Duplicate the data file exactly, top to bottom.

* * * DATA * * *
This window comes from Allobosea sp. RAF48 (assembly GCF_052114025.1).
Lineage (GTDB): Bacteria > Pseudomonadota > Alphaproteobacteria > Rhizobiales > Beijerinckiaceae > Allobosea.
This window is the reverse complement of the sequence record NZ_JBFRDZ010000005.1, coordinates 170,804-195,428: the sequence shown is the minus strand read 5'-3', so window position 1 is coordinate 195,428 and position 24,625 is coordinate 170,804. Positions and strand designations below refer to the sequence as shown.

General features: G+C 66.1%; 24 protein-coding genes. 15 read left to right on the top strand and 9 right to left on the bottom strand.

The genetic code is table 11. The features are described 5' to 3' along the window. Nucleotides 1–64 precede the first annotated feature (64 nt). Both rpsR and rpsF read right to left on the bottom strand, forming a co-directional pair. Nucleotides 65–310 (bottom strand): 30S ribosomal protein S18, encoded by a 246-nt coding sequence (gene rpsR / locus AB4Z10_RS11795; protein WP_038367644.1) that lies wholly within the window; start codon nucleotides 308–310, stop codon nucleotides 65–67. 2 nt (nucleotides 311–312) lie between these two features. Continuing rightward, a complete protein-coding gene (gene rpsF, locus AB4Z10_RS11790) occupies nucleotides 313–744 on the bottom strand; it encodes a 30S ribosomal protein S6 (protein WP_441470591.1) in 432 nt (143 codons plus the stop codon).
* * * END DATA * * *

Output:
This window comes from Allobosea sp. RAF48 (assembly GCF_052114025.1).
Lineage (GTDB): Bacteria > Pseudomonadota > Alphaproteobacteria > Rhizobiales > Beijerinckiaceae > Allobosea.
This window is the reverse complement of the sequence record NZ_JBFRDZ010000005.1, coordinates 170,804-195,428: the sequence shown is the minus strand read 5'-3', so window position 1 is coordinate 195,428 and position 24,625 is coordinate 170,804. Positions and strand designations below refer to the sequence as shown.

General features: G+C 66.1%; 24 protein-coding genes. 15 read left to right on the top strand and 9 right to left on the bottom strand.

The genetic code is table 11. The features are described 5' to 3' along the window. Nucleotides 1–64 precede the first annotated feature (64 nt). Both rpsR and rpsF read right to left on the bottom strand, forming a co-directional pair. Nucleotides 65–310 (bottom strand): 30S ribosomal protein S18, encoded by a 246-nt coding sequence (gene rpsR / locus AB4Z10_RS11795; protein WP_038367644.1) that lies wholly within the window; start codon nucleotides 308–310, stop codon nucleotides 65–67. 2 nt (nucleotides 311–312) lie between these two features. Continuing rightward, a complete protein-coding gene (gene rpsF, locus AB4Z10_RS11790) occupies nucleotides 313–744 on the bottom strand; it encodes a 30S ribosomal protein S6 (protein WP_441470591.1) in 432 nt (143 codons plus the stop codon).